If there is one criticism that might be made of the work of ecological economists in general, it is the relative lack of attention devoted to economic policy; specifically policy initiatives to smooth the progress to sustainable scale. Where there has been discussion of policy it has tended to be at an abstract level without giving any real consideration to the political economy of implementation. Take the preservation of old growth forests, for example. This is a priority for ecological economists, not least, because we have only just begun to understand the valuable ecosystem services they provide. We continue to research such vital areas believing that it will help policy-makers to recognise the short-sightedness of cutting down old growth forests, particularly when they are to be used for wood chips. Yet a key dimension is largely absent in our theorising; viz. political reality. As Joan Robinson is generally attributed with saying: ‘The answer to every economic problem is a political question’, an observation that, ironically, she makes in her critique of the neo-classical paradigm, given this particular brand of economics was developed specifically to ignore such questions. Ecological economists must be wary of falling into the same trap. Recent events in Australia provide us with a stark reminder of this. If, in one of the richest countries in the world, an area of old growth forest in the state of Tasmania can be sacrificed for wood chips, and this is allowed to happen purely for short term political gain, then the ecological economics scientific community clearly needs to work a lot harder to get its message across. In the Australian 2004 federal election campaign, the issue was presented, rather melodramatically in the media, as one of ‘jobs versus the environment’. It was ‘jobs’ that won the day. The Tasmanian case provides a graphic example of where attempts to preserve natural capital – one of the ‘prudent miniSmum conditions’ of sustainability theory (strong sustainability) (Costanza, 1992) – failed dismally because the employment issues were not addressed. This should be of no real surprise given that one of the key macroeconomic variables that governments all around the world focus upon is employment. Yet, within the ecological economics scientific community, the discourse on the subject is quite limited.3 Clearly, the scarcity of academic literature is not an indication of the importance of the topic. Structural unemployment is inevitable if societies are to become ecologically sustainable, and most will agree that winning popular acceptance of sustainable development is unlikely if it means individuals and – in some cases – whole communities have to sacrifice their livelihoods and self-respect to achieve it. Structural adjustment of economies is hardly a new phenomenon and, if anything, in an increasingly dynamic, economically integrated world it has becomes more frequent. People have lost their jobs because of technological change, trade liberalisation, changing consumer tastes, and the outsourcing of business processes to lower cost-centres in the developing world. Structural adjustment arising from a commitment to sustainable development policies is no different in that some jobs will be lost largely (but not exclusively) in the extraction sectors and others will be created elsewhere. What is different, however, is that whereas the free-marketeers typically pay little attention to the effects of social dislocation arising from (for example) the liberalisation of international trade and investment, ecological economists consider distributive justice to be of paramount importance. One would expect as a matter of course, therefore, to see measures introduced which attempt to make structural adjustment proceed more smoothly, with the minimum of political fall-out. Prompted by recent events in Australia, we pose several questions about the employment effects of implementing sustainable development policies: At the macro level, is an increase in unemployment inevitable? What arguments might ecological economists have advanced to allay fears in this regard during the last federal election campaign in Australia? Also, if unemployment and social disruption are to be minimised, what are the key considerations in the design and implementation of policy? This paper represents a modest attempt to address these questions but, more importantly perhaps, it is an appeal to others to share this research agenda to increase our collective knowledge so that situations like the one described in Tasmania may be avoided in the future. In the section following this introduction (Section 2), we begin with a brief description of the events in Tasmania. In Section 3 we critique the literature on the employment effects of policies designed to achieve sustainable development, and discuss the inevitability (or otherwise) of unemployment at the macro level. Section 4 then focuses on the various policy instruments available and how they might be utilised to achieve the best employment outcome. Section 5 draws some conclusions.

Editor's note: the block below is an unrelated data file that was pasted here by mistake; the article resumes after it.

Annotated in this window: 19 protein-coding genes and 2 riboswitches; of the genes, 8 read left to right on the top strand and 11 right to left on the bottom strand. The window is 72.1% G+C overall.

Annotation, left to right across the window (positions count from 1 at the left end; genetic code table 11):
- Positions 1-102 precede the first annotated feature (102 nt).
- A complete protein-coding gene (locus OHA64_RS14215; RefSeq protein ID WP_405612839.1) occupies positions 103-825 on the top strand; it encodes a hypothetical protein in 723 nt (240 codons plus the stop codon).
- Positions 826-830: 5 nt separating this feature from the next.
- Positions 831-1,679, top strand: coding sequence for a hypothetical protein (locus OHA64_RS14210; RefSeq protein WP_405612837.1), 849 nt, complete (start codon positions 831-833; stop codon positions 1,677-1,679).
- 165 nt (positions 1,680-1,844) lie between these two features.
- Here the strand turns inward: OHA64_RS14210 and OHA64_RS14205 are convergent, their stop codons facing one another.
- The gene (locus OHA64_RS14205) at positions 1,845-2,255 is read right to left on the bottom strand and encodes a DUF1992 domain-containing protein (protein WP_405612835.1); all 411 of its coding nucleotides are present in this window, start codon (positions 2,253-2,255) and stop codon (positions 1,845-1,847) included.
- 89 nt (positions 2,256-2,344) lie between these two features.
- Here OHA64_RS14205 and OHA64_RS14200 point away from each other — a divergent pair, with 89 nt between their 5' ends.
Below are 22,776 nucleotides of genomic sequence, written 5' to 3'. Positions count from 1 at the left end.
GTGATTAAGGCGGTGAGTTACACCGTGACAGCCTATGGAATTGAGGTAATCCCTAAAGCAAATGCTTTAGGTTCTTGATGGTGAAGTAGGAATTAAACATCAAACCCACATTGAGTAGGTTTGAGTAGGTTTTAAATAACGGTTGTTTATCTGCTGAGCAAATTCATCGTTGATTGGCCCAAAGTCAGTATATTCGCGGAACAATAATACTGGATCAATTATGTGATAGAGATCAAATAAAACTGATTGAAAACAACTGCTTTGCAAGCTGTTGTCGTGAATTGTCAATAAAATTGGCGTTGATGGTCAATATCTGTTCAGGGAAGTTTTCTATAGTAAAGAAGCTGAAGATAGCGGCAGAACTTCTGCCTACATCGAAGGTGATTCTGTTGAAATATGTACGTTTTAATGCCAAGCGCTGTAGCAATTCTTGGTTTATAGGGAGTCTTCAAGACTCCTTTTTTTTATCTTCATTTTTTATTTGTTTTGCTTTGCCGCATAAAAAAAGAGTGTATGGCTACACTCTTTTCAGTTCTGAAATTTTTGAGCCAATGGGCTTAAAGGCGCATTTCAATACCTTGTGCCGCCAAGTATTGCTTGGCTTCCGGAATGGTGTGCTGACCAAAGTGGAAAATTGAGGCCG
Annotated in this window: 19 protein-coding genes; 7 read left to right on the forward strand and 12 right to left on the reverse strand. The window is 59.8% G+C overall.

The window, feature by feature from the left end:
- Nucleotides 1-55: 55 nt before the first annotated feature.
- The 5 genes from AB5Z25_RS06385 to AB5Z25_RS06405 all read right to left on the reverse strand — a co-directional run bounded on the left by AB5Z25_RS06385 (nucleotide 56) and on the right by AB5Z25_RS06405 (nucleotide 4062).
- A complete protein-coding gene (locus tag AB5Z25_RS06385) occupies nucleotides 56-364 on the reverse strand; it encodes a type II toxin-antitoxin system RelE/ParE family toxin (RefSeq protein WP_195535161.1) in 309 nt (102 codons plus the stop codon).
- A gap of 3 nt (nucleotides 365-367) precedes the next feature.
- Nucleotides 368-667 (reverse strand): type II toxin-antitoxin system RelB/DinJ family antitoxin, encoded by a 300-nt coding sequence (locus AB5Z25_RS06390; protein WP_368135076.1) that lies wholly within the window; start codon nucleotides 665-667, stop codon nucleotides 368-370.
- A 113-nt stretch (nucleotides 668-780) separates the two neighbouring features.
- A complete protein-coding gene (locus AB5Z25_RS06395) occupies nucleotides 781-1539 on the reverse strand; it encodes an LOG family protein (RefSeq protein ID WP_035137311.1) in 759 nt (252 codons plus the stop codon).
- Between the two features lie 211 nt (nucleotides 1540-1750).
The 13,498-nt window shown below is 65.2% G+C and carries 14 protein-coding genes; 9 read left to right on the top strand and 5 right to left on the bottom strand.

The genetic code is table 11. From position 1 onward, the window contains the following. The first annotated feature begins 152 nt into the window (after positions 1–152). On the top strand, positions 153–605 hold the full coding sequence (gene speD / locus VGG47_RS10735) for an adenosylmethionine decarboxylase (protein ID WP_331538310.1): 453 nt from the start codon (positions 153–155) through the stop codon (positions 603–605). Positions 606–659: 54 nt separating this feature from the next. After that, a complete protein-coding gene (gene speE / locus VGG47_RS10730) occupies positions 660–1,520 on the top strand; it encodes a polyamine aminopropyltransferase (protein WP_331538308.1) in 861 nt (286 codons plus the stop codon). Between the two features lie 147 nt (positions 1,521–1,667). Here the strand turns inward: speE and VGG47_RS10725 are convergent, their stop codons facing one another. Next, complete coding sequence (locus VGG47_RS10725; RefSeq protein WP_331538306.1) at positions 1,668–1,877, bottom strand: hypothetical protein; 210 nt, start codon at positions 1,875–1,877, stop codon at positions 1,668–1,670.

نتیجه گیری انگلیسی
The long-term planning required for sustainability policies, it must be said, was notably absent in the apparent ‘knee–jerk’ reactions of both of the major political parties during the 2004 federal election campaign in Australia. It also appears to be absent in the Australian government's current environmental policies which, whilst concerted at both state and federal levels in some areas (e.g. water), nevertheless appear to be reactions ‘where the noise is loudest’ rather than being part of a planned, pre-announced, well advertised, thoroughly explained, and comprehensive ETR type strategy. After 16 consecutive years of economic growth, and at a time of historically low unemployment, Australia seems supremely placed to pursue a radical, socially-inclusive structural adjustment program, supplementing the funds generated by ETR from the current fiscal surpluses being generated by the current resources boom. Such a scenario is one many other countries could only dream of. Hamilton and Denniss (2005) suggest that a pragmatic, politically astute approach to developing environmental policy would be to follow the model which the Australian government has used since the early 1990s to introduce policies to eliminate uncompetitive practices across all sectors of the national economy; commonly known as National Competition Policy (NCP). In addition to staging the process sequentially, new agencies were created for the development and implementation of the policy, and a system of financial rewards and penalties was designed in order to entice state and local governments to cooperate. Hamilton and Denniss (2005, p. 50) conclude that: National Competition Policy has succeeded, on its own terms, despite the trenchant opposition of large numbers of voters, workers, unions, companies and State Governments. It did so, in part by identifying winners and losers, harnessing the support of the likely winners and compensating the most politically difficult opponents. To build a solid foundation for the advocacy of employment-friendly sustainable development policies, it is clear that we need to become more skilled in the design and implementation of these policies, and we also need to extend our theories based on the insights provided by the macroeconomic modelling of ETR and the Porter hypothesis. With regard to the Porter hypothesis, Konchak and Pascual (2006) argue that ecological economists, as a group, have not acknowledged the difficulties posed by the ‘economy-environment tradeoff’ or the political unpalatability of the ‘limits to growth’ discourse. To influence environmental policy-making more effectively, they argue, ecological economists need to frame environmental stewardship as essential to economic prosperity by using the Porter hypothesis. If this is the case, then we urgently need to build upon our current knowledge in a number of areas including, for example, the conditions under the which the hypothesis holds; the pattern of innovation that results; the type of accompanying government policies that assist most; and, more generally, how ETR and EFR affect macroeconomic management of the economy (e.g. through automatic stabilisers). Clearer answers are also required to other important questions. Most notable among these is the question of innovations that increase resource productivity and their impact on labour productivity. On this issue, there appears to be a certain amount of ‘cognitive dissonance’ amongst policy-makers. Currently, in the OECD, for example, it would appear that the Economic Directorate advocates policies based on securing economic growth via further increases in labour productivity (see, for example, OECD, 2006b), whilst the Environment Directorate simultaneously appeals to member countries to increase resource productivity, to ‘decouple’ resource use from GDP growth. Ecological economists welcome the OECD's attention to sustainable development, but if declining labour productivity accompanies policies that achieve greater resource productivity, then this is something with which the OECD – a body whose policy advice is respected and followed by treasury departments in many developed countries – is yet to come to grips. It is important because some clarification of the issue may change conventional attitudes to employment and inspire creative and socially-inclusive labour market policies.